Dr. Mehmet Oz is host of the popular TV show “The Dr. Oz Show.” He is a professor in the Department of Surgery at Columbia University and directs the Cardiovascular Institute and Complementary Medicine Program and New York-Presbyterian Hospital.

Dr. Mike Roizen is chief medical officer at the Cleveland Clinic Wellness Institute, an award-winning author, and has been the doctor to eight Nobel Prize winners and more than 100 Fortune 500 CEOs.


Dr. Mehmet Oz,Dr. Mike Roizen

Tags: Lyme disease | Rocky Mountain spotted fever | Dr. Oz

Protect Yourself From Tick-Borne Diseases

By and Thursday, 13 September 2018 11:04 AM Current | Bio | Archive

When "The Tick" premiered on Amazon in 2016, it seemed unlikely that the public would bite.

But with 10 more episodes slated for 2019, it looks like The Tick, a super-resistant superhero who dresses in a tick costume, has taken up residence in enough TV-viewing homes to be a keeper.

Unfortunately, ticks are like that.

Areas with specific tick infestations are expanding. In the past 13 years, the number of reported tick-borne diseases has more than doubled in the U.S.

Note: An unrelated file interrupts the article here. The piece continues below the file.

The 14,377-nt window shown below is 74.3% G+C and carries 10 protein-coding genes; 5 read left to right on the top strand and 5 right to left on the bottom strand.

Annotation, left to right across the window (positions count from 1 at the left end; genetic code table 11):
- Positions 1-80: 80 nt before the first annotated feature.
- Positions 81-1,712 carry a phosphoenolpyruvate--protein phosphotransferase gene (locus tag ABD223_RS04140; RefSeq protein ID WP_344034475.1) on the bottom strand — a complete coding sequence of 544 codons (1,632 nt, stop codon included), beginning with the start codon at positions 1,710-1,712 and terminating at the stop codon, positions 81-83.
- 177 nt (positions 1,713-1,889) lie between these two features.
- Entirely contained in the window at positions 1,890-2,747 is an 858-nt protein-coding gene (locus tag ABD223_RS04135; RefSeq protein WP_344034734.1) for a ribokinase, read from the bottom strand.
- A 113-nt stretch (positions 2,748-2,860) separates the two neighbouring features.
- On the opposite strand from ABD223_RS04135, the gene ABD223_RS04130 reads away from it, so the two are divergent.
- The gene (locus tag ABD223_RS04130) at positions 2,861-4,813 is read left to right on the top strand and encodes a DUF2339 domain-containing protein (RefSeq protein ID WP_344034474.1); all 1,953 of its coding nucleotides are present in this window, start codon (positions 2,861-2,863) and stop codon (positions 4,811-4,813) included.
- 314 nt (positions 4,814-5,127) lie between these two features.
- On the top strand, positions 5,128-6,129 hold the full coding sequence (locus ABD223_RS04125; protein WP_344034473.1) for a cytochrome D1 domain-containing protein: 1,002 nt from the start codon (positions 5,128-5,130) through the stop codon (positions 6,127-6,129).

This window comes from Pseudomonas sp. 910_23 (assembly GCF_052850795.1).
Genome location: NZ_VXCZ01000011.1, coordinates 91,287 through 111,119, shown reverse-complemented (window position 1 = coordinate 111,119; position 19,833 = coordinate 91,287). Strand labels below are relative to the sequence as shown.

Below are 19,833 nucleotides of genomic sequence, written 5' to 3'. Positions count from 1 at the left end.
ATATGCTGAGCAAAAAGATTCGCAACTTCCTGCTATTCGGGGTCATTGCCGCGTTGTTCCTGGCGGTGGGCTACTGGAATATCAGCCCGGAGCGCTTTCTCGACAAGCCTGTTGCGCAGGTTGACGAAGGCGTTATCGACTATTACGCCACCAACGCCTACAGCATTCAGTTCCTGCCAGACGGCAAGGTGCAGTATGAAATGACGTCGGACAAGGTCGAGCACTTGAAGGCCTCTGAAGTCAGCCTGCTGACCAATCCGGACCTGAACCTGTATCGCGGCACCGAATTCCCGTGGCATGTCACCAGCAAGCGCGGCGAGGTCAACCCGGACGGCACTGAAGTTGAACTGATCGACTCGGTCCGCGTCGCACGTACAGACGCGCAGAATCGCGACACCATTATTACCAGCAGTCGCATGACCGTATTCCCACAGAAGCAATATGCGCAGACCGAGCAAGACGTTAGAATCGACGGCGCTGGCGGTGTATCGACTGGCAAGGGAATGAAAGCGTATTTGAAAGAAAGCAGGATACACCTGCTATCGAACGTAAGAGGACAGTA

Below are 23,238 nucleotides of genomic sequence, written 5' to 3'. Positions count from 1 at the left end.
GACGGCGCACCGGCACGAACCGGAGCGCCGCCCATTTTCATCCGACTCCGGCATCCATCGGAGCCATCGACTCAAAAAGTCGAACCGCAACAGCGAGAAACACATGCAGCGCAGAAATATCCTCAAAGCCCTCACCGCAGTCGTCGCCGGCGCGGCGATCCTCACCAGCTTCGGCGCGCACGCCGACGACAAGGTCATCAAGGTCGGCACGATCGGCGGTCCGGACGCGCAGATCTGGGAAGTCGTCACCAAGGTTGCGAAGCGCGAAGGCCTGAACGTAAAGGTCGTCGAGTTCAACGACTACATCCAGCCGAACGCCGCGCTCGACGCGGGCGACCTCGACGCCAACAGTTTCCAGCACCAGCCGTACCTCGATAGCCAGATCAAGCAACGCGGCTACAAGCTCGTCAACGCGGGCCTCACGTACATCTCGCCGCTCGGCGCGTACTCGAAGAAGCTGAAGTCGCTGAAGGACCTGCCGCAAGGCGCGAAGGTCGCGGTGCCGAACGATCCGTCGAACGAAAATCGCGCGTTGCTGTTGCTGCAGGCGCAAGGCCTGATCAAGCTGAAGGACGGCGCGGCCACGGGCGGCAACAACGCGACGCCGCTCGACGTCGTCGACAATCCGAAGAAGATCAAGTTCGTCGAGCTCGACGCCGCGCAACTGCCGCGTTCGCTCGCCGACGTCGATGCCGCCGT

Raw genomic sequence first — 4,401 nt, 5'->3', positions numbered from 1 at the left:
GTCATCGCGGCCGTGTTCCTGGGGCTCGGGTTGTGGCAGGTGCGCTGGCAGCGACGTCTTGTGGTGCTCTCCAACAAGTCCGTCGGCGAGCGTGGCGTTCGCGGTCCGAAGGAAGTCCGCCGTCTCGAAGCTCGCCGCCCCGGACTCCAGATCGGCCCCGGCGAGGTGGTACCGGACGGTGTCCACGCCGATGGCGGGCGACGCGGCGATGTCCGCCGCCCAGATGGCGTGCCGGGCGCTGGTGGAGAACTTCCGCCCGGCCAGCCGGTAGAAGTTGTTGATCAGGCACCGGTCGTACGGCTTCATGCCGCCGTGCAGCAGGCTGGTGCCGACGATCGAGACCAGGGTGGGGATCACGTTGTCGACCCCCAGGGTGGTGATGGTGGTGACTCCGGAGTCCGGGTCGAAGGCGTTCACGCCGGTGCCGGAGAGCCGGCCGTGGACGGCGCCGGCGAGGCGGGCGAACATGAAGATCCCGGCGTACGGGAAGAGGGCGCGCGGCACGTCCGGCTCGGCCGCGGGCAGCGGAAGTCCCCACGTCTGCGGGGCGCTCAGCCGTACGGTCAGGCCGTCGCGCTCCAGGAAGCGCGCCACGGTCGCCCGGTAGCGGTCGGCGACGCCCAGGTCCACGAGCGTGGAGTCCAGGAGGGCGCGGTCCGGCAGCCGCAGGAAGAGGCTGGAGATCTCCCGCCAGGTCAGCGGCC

You may be familiar with some of them, such as Lyme disease. But from 2004 through 2016, seven new tick-borne germs that can infect people have been identified.

On top of that, some ticks are especially fond of your pets. One example is the so-called dog tick, which carries Rocky Mountain spotted fever.

A recent Centers for Disease Control and Prevention report identified a new variety — the brown dog tick — that has sickened untold canines as well as 4,000 peoples since 2008 in Mexicali, a city on the southern side of the U.S.-Mexico border.

As this critter migrates northward and moves indoors, it's spreading a Rocky Mountain spotted fever infection that's more aggressive than the standard American dog tick's.

So whether you are in the Southwest, a mountainous region, New England, or the upper Midwest, you need to protect yourself from ticks. Here’s how:

• Use an Environmental Protection Agency-registered insect repellent (think DEET); find one at EPA.gov.

• Outside, wear long-sleeved shirts and long pants. Put DEET on your clothes, too.

• Examine yourself carefully whenever returning indoors, especially your legs.

• Examine pets daily and remove ticks carefully with tweezers.

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Areas with specific tick infestations are expanding. In the past 13 years, the number of reported tick-borne diseases has more than doubled in the U.S.
Lyme disease, Rocky Mountain spotted fever, Dr. Oz
Thursday, 13 September 2018 11:04 AM
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